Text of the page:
The fundraising continues to grow - very close to £5000. It would be amazing to hit that figure before we finish tomorrow. So here's the link if you haven't yet donated.

If anyone who is in London and would like to come and celebrate the finish of our challenge tomorrow, it would be wonderful to see you. We will be in Parliament Square, opposite what are known as the Carriage Gates at 12.15pm.

Tuesday, 24 June 2014

The Double Challenge - #walk2westminster - Day 11

When we planned our walk today was a day we were looking forward to. The plan was to pick up the Basingstoke Canal and walk along the towpath toward Woking. We expected this to be an easy walk along a level path at the water’s edge with wonderful scenery.  It didn’t quiet turn out that way.

Basingstoke Canal

To start with Anne started today in pain. Most mornings we have found our feet have sufficiently recovered overnight to allow us to start the day relatively pain free, only for the pain to kick back in much later in the day. Whilst I started the day feeling the best I had for several days, it was clear Anne was suffering from the start. Not only were her blisters very painful to start with, but she was also suffering from shin splints that had started the evening before. I suffered from this during our training so know how painful it can be.

Pit stop!

Additionally, what we imagined to be a smooth pathway beside the water turned out to be a very stony and uneven surface. As a result we both were very soon feeling every stone and pebble we stepped on. Our feet by now are very sensitive and every step was painful. Although I am sure there were some lovely sights to behold along our route sadly we were too busy looking at the ground to see what our feet were treading on to notice.

The stony path

We had to keep stopping for Anne to rest her legs and feet. This slowed our progress but we plodded on determined to keep going. As we were on the towpath and at times not near any roads we did not have the support van with us today. We were carrying as much water and food as we could but hoping to find shops and pubs along the way to replenish our supplies. Unfortunately every time we found a pub it was the other side of the canal with no way of crossing over! Therefore we ended up missing lunch and just snacking from what we were carrying.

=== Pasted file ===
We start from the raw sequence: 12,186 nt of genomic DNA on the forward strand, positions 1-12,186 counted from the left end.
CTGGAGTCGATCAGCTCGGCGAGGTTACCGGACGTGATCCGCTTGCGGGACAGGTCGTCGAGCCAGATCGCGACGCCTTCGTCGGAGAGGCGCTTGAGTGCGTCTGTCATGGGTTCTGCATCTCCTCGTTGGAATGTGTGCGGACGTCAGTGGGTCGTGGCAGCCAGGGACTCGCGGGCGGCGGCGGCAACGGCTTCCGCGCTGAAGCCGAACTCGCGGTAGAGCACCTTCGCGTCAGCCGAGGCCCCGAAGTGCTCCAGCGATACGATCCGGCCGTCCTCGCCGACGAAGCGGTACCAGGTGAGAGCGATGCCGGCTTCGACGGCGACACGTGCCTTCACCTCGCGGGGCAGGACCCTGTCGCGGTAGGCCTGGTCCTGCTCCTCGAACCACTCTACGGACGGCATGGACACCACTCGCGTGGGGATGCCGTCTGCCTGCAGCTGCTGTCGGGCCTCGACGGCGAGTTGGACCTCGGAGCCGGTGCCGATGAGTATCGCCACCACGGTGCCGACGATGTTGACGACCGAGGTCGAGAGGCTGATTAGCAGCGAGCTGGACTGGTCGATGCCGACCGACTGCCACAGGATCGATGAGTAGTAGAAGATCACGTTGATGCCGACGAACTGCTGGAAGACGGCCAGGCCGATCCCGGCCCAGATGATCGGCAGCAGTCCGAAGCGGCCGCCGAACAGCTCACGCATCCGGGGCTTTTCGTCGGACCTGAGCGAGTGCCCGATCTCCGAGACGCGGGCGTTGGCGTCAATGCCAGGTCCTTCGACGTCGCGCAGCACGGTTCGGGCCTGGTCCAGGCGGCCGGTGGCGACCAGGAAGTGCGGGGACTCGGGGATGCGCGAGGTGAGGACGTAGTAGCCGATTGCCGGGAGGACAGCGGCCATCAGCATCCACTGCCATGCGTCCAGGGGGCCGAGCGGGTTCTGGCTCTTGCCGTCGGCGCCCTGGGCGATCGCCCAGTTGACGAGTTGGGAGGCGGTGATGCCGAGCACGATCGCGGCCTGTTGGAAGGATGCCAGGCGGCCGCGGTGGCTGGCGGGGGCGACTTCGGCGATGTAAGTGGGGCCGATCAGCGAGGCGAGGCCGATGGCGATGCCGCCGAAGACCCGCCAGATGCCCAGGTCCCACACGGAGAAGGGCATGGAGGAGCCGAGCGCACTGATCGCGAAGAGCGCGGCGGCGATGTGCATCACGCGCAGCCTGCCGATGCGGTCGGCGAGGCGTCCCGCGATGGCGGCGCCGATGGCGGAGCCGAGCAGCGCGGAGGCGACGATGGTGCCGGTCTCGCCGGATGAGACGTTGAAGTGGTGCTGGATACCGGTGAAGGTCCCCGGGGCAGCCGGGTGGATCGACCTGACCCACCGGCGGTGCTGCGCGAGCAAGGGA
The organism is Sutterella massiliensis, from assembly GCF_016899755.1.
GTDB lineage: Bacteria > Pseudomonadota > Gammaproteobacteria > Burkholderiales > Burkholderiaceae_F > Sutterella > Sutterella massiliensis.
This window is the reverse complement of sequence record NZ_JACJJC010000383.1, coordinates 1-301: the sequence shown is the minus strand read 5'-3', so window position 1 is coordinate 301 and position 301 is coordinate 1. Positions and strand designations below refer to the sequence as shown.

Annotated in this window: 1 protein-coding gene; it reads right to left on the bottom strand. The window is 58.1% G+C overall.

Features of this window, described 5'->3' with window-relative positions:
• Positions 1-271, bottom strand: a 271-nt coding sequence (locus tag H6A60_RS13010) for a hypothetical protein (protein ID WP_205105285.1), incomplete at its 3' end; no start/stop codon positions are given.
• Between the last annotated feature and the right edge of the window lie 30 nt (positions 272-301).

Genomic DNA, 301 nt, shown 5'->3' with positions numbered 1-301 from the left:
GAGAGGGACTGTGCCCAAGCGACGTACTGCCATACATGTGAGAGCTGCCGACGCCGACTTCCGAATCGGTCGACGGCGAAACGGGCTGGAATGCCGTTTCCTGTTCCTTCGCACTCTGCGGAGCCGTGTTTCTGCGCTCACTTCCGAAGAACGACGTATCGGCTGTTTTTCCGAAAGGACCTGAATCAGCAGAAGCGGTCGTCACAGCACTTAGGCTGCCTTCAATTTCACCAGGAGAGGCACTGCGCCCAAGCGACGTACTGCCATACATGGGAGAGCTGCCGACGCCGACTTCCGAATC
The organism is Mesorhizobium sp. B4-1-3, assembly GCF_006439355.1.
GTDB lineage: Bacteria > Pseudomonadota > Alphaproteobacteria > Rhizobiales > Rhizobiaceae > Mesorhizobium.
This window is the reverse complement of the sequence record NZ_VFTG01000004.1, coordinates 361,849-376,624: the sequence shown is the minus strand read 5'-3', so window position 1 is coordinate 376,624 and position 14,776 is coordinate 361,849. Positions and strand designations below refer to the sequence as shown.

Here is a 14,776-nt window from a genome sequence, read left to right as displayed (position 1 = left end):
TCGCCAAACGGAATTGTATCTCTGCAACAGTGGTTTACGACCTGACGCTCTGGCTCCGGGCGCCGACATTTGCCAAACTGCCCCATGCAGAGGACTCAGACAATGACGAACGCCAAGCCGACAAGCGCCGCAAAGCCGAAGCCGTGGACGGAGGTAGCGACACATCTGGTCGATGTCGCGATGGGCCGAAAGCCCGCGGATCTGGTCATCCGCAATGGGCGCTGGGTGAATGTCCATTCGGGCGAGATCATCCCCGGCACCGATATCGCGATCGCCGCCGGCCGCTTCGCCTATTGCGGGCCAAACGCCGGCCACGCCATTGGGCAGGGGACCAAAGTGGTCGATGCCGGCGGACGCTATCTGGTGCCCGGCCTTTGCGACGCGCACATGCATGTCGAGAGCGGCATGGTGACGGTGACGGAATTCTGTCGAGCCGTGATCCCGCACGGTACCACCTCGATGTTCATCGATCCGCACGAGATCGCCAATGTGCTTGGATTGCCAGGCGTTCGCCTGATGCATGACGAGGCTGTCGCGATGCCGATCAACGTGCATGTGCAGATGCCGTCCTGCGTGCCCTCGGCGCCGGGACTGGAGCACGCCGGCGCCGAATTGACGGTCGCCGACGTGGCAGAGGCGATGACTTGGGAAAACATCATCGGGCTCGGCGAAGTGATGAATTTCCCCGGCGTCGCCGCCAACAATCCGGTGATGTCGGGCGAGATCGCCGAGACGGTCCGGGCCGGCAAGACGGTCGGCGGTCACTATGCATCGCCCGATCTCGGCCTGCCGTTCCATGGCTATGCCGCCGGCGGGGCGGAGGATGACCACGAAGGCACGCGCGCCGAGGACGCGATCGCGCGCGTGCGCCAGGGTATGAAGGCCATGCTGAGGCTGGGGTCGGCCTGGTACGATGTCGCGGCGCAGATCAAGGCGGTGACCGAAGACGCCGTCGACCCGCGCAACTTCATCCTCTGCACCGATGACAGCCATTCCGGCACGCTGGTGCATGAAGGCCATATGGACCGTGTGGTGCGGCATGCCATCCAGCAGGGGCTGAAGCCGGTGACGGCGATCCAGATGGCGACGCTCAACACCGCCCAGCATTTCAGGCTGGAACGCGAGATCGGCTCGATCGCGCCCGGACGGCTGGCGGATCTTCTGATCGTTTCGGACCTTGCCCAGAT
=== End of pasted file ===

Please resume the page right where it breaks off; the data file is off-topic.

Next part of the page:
So near and yet so far...

To add further to our adventures we then found part of the towpath was closed due to a landslide. This meant a bit of a detour along the roads, although at least this gave our feet rest from the stones.

What to do?

Our route was interesting. We skirted around Farnborough Airport, a number of military bases (at one point we could hear large amounts of gunfire) as well as encountering many forms of wildlife including ducks, swans and geese which all had young with them, a heron, various other birds and rabbits.

Cute eh?

In the end today turned out to be much harder than we expected but we pressed on and made it to Woking.  Once we got back to base and inspected our feet Anne found she now has blisters on her blisters. Thankfully only one of mine has grown and there are no new ones.

The main milestone we passed today was that we took our 500,000th step of the walk. It does seem incredible to have taken that many steps in 11 days. 

Our 500,000th step!

We are now only about 25 miles from Westminster. Thankfully tomorrow should be an easier day as we head to Richmond – a distance of only 16 miles or so. Then we are in position for the final push to Westminster on Thursday. A number of people have asked about our ETA on Thursday. At the moment, provisionally, we are planning to be in Parliament Square for 12.15pm.

Before signing off I must again say a huge thank you to all those who have donated, especially today. We are now over £4500. It would be wonderful to get to £5000 by Thursday so if you haven’t yet sponsored us here is the link